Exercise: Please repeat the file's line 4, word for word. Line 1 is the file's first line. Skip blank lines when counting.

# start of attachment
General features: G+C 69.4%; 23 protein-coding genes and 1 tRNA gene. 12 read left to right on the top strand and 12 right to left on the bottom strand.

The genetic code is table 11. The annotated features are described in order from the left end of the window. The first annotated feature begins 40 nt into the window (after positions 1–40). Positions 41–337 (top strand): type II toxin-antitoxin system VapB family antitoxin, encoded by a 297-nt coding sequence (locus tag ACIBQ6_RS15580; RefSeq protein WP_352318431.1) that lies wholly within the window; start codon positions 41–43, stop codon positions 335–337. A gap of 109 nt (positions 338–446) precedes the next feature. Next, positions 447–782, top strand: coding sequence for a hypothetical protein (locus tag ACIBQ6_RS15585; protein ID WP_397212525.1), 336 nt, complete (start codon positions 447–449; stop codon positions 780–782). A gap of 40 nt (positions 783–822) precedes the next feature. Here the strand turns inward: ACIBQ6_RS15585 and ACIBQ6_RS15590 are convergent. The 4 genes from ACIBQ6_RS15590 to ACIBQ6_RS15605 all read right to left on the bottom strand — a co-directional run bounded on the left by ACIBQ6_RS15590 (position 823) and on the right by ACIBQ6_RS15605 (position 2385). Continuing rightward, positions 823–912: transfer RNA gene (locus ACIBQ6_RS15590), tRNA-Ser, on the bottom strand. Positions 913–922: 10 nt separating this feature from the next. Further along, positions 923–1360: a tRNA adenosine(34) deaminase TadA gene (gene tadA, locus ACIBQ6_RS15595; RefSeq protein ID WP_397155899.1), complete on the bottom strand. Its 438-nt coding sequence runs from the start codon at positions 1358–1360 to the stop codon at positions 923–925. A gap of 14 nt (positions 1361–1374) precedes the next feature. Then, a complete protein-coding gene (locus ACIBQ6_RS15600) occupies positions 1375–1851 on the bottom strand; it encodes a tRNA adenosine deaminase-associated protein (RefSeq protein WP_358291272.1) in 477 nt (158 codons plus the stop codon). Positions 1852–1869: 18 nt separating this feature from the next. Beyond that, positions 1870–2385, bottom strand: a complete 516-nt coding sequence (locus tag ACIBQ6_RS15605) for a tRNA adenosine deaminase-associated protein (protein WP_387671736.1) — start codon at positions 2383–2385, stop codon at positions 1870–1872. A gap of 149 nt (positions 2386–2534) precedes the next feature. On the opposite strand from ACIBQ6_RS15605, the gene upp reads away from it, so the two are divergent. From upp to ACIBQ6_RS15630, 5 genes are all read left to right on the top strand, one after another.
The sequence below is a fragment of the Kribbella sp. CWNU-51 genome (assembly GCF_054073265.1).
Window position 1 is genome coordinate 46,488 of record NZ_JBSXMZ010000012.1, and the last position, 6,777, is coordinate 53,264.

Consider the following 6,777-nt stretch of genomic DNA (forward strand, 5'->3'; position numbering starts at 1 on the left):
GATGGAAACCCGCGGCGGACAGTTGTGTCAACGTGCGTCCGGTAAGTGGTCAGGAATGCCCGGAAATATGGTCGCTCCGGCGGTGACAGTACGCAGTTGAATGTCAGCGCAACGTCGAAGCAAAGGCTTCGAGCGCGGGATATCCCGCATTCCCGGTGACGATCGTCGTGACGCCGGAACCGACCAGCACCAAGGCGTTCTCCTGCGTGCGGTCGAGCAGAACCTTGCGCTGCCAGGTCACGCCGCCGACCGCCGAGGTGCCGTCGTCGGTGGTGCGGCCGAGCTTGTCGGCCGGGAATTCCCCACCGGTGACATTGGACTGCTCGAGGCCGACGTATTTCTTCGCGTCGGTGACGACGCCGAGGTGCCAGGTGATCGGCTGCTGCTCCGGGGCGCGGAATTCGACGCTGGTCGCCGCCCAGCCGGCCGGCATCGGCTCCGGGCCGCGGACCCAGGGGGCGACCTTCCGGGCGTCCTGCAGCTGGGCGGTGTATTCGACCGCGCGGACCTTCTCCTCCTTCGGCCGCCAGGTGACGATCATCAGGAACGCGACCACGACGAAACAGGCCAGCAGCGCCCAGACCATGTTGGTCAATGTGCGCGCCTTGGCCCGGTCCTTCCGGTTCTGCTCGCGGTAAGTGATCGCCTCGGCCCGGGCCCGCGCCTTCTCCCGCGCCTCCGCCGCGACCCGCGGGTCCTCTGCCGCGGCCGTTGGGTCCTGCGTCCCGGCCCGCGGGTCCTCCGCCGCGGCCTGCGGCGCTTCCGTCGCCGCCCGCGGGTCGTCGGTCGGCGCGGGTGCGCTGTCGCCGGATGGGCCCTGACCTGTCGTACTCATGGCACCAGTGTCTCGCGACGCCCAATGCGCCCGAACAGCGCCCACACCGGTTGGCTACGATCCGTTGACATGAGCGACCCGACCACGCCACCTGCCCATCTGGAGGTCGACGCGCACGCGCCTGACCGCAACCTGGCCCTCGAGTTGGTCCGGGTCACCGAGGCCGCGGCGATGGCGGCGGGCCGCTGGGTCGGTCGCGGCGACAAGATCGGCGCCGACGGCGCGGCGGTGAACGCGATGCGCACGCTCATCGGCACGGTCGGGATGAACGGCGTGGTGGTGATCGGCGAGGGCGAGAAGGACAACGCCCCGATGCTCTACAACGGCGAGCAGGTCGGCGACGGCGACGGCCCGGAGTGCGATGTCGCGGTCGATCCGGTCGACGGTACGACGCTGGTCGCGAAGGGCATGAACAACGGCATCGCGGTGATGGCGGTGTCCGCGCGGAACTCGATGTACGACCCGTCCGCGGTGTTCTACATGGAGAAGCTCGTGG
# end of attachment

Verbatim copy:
Window position 1 is genome coordinate 46,488 of record NZ_JBSXMZ010000012.1, and the last position, 6,777, is coordinate 53,264.